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I just bought a new Denon 2808ci. It replaced a Denon 3805. While I like a lot of the new features of the 2808 the sound seems to be lacking. I've seen elsewhere mention of break-in periods for electronics. Do receivers have a break in time?

I could see how one could theoretically "break-in" since the heat from the system will expand and shrink capacitors and whatnot. I think the same process is what utterly kills the receiver eventually.

I also know that comparing the 3805 to the 2808 is like comparing apples to oranges in a way. I thought the Burr Brown PCM-1796 (2808ci) was supposed to be better than the older PCM-1791 (3805). Although the 2808 has one per channel and the 3805 has two. I'm sure there are other factors in the amplification stage too.

Chime in if you think I've got it all wrong.
 

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I have heard of so called break in periods for some equipment, not particular receivers, but amps. However, I personally think it is a myth.

I owned a 2807, 3805 and 3806. The only one I was not pleased with was the 2807, but I'm not sure what to contribute it to.
 

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Discussion Starter · #4 ·
I posted in error that the 2808ci uses the Burr Brown PCM1796. I actually uses the Texas Instruments Burr Brown DSD-1608.

I've managed to tweak the 2808ci so that it sounds close to how I had my old 3805 setup. The Audissey MultEQ XT did not do a very good job of setting the subwoofer and center channel levels. I think the surround processing is a little better on the 2808 and my favorite movie/scene of choice, LOTR: Bridge of Khazad-dûm, the arrows seemed to come alive. That may be the Audissey MultEQ earning it's room and board.

I still miss my 3805 and will probably look at ditching the 2808ci and grabbing a 3808ci if I can get a good price selling/buying each.
 

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The answer actually is yes, but it's so slight that the best instruments would likely not measure it and your ears certainly wouldn't. Maybe that makes it a No.

I expect the Audyssey probably did an excellent job of setting your sub and center levels, but it's not unusual for a user to want more center channel volume and more sub volume. What Audyssey typically does is knock down some room modes and flatten out "room gain" below about 100 Hz. The result seems to be weak bass but in fact it's just down level with the mains where it belongs, at least as a base line. If you like more bass, by all means crank it up. Some receivers have decent tone controls that do a better job of matching the ear's nonlinearities than you will get from pushing the sub volume up. The ears interpret low frequencies at typical home listening levels (85 db peak) as being 6 db lower than the same frequencies when played at theater levels (105 db peak). To offset that you want a low-end boost that adds 6 db at 20 Hz and less at higher frequencies, tapering to zero at about 150 Hz. Bass tone controls that center at about 30Hz do that fairly well. This applies to movies that are intended for the theater but end up on DVD and played 20 db lower than intended. For music you probably don't want quite that much bass boost.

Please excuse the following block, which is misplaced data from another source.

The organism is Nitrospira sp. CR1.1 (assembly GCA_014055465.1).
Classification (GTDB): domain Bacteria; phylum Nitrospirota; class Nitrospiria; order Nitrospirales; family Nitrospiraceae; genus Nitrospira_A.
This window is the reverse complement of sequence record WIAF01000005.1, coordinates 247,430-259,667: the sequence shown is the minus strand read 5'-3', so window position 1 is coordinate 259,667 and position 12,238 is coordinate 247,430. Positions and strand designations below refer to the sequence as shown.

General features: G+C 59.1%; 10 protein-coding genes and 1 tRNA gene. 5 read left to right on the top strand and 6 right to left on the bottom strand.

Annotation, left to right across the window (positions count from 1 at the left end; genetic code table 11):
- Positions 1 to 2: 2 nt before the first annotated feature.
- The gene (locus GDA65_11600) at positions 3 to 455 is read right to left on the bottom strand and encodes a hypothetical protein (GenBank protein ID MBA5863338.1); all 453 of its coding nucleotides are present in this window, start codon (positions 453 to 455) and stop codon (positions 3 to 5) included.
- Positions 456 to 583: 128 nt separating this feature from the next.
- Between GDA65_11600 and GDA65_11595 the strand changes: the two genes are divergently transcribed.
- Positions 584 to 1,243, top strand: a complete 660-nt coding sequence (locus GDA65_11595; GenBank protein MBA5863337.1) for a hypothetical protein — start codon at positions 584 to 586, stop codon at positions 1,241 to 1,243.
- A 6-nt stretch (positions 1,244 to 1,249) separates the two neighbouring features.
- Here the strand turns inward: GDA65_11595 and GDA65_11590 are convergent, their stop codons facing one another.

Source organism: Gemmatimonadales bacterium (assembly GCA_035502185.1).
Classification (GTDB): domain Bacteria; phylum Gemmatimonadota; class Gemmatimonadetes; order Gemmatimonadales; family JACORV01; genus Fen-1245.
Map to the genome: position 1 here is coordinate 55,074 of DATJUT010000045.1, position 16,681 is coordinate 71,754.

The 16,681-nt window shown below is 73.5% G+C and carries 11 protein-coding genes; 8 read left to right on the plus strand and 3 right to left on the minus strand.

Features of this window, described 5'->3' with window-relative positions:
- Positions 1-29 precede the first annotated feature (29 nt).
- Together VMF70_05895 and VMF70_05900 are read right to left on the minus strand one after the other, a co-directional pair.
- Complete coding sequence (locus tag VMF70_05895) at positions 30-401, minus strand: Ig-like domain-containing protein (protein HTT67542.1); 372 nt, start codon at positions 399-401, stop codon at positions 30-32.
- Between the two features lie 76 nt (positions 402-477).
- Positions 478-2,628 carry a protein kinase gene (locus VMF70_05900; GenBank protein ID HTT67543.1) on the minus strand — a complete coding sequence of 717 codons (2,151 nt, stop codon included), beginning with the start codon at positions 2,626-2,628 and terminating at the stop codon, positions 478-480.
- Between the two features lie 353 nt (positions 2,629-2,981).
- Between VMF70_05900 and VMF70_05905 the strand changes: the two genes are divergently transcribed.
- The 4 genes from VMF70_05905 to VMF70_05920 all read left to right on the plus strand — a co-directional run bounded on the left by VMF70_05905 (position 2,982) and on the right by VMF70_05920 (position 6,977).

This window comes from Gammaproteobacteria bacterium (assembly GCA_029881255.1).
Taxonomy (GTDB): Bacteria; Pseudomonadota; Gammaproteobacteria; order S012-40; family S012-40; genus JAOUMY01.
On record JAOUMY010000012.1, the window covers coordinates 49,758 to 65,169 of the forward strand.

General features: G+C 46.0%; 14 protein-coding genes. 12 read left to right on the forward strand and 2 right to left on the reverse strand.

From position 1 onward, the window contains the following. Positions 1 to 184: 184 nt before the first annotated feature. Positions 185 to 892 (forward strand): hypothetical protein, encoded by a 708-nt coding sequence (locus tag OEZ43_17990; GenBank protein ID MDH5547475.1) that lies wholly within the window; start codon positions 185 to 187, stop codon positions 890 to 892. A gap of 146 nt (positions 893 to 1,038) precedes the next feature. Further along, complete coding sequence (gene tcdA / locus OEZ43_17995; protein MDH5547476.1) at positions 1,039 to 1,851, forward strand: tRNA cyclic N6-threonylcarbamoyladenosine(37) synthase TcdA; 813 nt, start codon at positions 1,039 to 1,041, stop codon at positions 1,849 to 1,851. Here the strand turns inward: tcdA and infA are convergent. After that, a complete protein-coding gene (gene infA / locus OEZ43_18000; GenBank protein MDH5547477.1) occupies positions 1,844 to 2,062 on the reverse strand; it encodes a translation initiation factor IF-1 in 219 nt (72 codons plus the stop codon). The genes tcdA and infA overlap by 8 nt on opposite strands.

As you get older (50's and above) you lose the ability to pick voices out of background noise (sound). That's when you REALLY want that center cranked up.

Harrison
 

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The post above is an example of the kind of comment that does not add to the discussion in a meaningful way and could inflame the kind of arguments that get started on other forums with regard to such matters. While many will agree, including myself, that there is little or nothing to be gained by "burn-in" in receivers, the point can be made in a more productive manner that is conducive to civil discussion.

There are indeed many components that do chnage with time. I have yet to see any documentation that recievers are subject to significant changes over time that affect sound output. It would be great to see some measurements that document what some people claim to hear but to my knowledge, no one has done any testing of this sort.

Capacitors and semiconductors do change performance with time and temperature in many cases. This is likely to be the case more with electrolytic capacitors than any other component type, but the kinds of changes that might occur with a burn-in period are unlikely to affect sound quality. Over time, changes may actually detract from performance. There is more likely to be a warm-up period in amplifiers or receivers over which time the performance may improve, but this is likely to be limited to units with very large power suply caps and mosfet output devices. The latter have an optimal operating temperature and will often perform better when warmed up.

As with most matters of debate in our industry, the idea of burn-in starts with some truth and facts that get spun out of context or to extremes based on assumptions, anectdotes, and expectation effects. Putting them in the right context requires more than simply crying "snake oil." I am sure you have more useful contributions to make, Capt. Kaboom, and I encourage you to do so. Please understand, however, that while your opinions are welcome, we are very careful not to allow carping to start the kind of infantile arguments you might see in other forums. If you want to state your opinion, make a case for your ideas rather than hit and run posting.